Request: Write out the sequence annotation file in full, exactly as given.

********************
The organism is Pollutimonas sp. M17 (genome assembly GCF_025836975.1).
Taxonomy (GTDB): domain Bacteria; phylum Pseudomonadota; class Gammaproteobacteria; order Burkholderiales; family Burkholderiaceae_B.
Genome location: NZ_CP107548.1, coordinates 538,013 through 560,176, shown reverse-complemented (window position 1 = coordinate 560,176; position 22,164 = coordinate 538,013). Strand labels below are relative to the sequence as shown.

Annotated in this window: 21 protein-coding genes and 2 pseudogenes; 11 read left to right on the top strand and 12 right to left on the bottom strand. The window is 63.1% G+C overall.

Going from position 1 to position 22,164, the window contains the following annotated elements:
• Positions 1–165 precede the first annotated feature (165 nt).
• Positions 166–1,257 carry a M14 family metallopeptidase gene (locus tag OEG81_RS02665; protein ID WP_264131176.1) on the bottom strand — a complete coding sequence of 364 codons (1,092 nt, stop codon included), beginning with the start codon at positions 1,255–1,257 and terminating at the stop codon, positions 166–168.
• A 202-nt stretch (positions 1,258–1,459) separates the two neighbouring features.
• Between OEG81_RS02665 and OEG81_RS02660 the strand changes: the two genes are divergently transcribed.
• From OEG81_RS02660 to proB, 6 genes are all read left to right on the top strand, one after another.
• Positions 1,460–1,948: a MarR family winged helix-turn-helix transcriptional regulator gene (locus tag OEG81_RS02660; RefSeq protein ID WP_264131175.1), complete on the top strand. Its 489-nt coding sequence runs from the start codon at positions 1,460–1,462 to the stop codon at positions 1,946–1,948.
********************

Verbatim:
The organism is Pollutimonas sp. M17 (genome assembly GCF_025836975.1).
Taxonomy (GTDB): domain Bacteria; phylum Pseudomonadota; class Gammaproteobacteria; order Burkholderiales; family Burkholderiaceae_B.
Genome location: NZ_CP107548.1, coordinates 538,013 through 560,176, shown reverse-complemented (window position 1 = coordinate 560,176; position 22,164 = coordinate 538,013). Strand labels below are relative to the sequence as shown.

Annotated in this window: 21 protein-coding genes and 2 pseudogenes; 11 read left to right on the top strand and 12 right to left on the bottom strand. The window is 63.1% G+C overall.

Going from position 1 to position 22,164, the window contains the following annotated elements:
• Positions 1–165 precede the first annotated feature (165 nt).
• Positions 166–1,257 carry a M14 family metallopeptidase gene (locus tag OEG81_RS02665; protein ID WP_264131176.1) on the bottom strand — a complete coding sequence of 364 codons (1,092 nt, stop codon included), beginning with the start codon at positions 1,255–1,257 and terminating at the stop codon, positions 166–168.
• A 202-nt stretch (positions 1,258–1,459) separates the two neighbouring features.
• Between OEG81_RS02665 and OEG81_RS02660 the strand changes: the two genes are divergently transcribed.
• From OEG81_RS02660 to proB, 6 genes are all read left to right on the top strand, one after another.
• Positions 1,460–1,948: a MarR family winged helix-turn-helix transcriptional regulator gene (locus tag OEG81_RS02660; RefSeq protein ID WP_264131175.1), complete on the top strand. Its 489-nt coding sequence runs from the start codon at positions 1,460–1,462 to the stop codon at positions 1,946–1,948.